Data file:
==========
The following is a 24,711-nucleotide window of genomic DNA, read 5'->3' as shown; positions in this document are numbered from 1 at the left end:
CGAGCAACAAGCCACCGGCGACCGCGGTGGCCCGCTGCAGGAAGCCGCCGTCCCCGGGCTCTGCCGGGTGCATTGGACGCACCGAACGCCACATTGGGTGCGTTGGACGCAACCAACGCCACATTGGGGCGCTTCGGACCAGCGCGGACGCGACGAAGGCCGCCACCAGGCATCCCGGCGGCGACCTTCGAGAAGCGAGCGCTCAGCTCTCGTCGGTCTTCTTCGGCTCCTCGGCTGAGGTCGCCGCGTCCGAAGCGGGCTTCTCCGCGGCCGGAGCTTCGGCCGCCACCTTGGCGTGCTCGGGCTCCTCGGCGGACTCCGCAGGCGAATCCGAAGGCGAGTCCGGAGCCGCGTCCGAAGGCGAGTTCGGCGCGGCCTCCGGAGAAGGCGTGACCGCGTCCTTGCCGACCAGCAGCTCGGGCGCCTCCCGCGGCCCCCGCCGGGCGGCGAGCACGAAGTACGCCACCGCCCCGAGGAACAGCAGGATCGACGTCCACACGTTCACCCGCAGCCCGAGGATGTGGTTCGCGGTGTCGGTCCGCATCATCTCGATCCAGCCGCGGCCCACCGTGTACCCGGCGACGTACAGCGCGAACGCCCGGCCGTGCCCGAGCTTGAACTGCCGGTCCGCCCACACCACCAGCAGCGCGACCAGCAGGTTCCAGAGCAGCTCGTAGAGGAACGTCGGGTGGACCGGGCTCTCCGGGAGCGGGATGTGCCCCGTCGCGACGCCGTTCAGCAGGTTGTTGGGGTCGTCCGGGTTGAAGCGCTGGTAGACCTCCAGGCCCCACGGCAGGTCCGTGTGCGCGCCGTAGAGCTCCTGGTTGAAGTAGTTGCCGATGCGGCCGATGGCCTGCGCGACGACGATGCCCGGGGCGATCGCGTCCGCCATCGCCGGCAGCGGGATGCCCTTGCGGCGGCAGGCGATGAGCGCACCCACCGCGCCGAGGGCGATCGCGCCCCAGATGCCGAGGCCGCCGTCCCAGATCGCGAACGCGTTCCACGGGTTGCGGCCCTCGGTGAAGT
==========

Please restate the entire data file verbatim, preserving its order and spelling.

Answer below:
The following is a 24,711-nucleotide window of genomic DNA, read 5'->3' as shown; positions in this document are numbered from 1 at the left end:
CGAGCAACAAGCCACCGGCGACCGCGGTGGCCCGCTGCAGGAAGCCGCCGTCCCCGGGCTCTGCCGGGTGCATTGGACGCACCGAACGCCACATTGGGTGCGTTGGACGCAACCAACGCCACATTGGGGCGCTTCGGACCAGCGCGGACGCGACGAAGGCCGCCACCAGGCATCCCGGCGGCGACCTTCGAGAAGCGAGCGCTCAGCTCTCGTCGGTCTTCTTCGGCTCCTCGGCTGAGGTCGCCGCGTCCGAAGCGGGCTTCTCCGCGGCCGGAGCTTCGGCCGCCACCTTGGCGTGCTCGGGCTCCTCGGCGGACTCCGCAGGCGAATCCGAAGGCGAGTCCGGAGCCGCGTCCGAAGGCGAGTTCGGCGCGGCCTCCGGAGAAGGCGTGACCGCGTCCTTGCCGACCAGCAGCTCGGGCGCCTCCCGCGGCCCCCGCCGGGCGGCGAGCACGAAGTACGCCACCGCCCCGAGGAACAGCAGGATCGACGTCCACACGTTCACCCGCAGCCCGAGGATGTGGTTCGCGGTGTCGGTCCGCATCATCTCGATCCAGCCGCGGCCCACCGTGTACCCGGCGACGTACAGCGCGAACGCCCGGCCGTGCCCGAGCTTGAACTGCCGGTCCGCCCACACCACCAGCAGCGCGACCAGCAGGTTCCAGAGCAGCTCGTAGAGGAACGTCGGGTGGACCGGGCTCTCCGGGAGCGGGATGTGCCCCGTCGCGACGCCGTTCAGCAGGTTGTTGGGGTCGTCCGGGTTGAAGCGCTGGTAGACCTCCAGGCCCCACGGCAGGTCCGTGTGCGCGCCGTAGAGCTCCTGGTTGAAGTAGTTGCCGATGCGGCCGATGGCCTGCGCGACGACGATGCCCGGGGCGATCGCGTCCGCCATCGCCGGCAGCGGGATGCCCTTGCGGCGGCAGGCGATGAGCGCACCCACCGCGCCGAGGGCGATCGCGCCCCAGATGCCGAGGCCGCCGTCCCAGATCGCGAACGCGTTCCACGGGTTGCGGCCCTCGGTGAAGT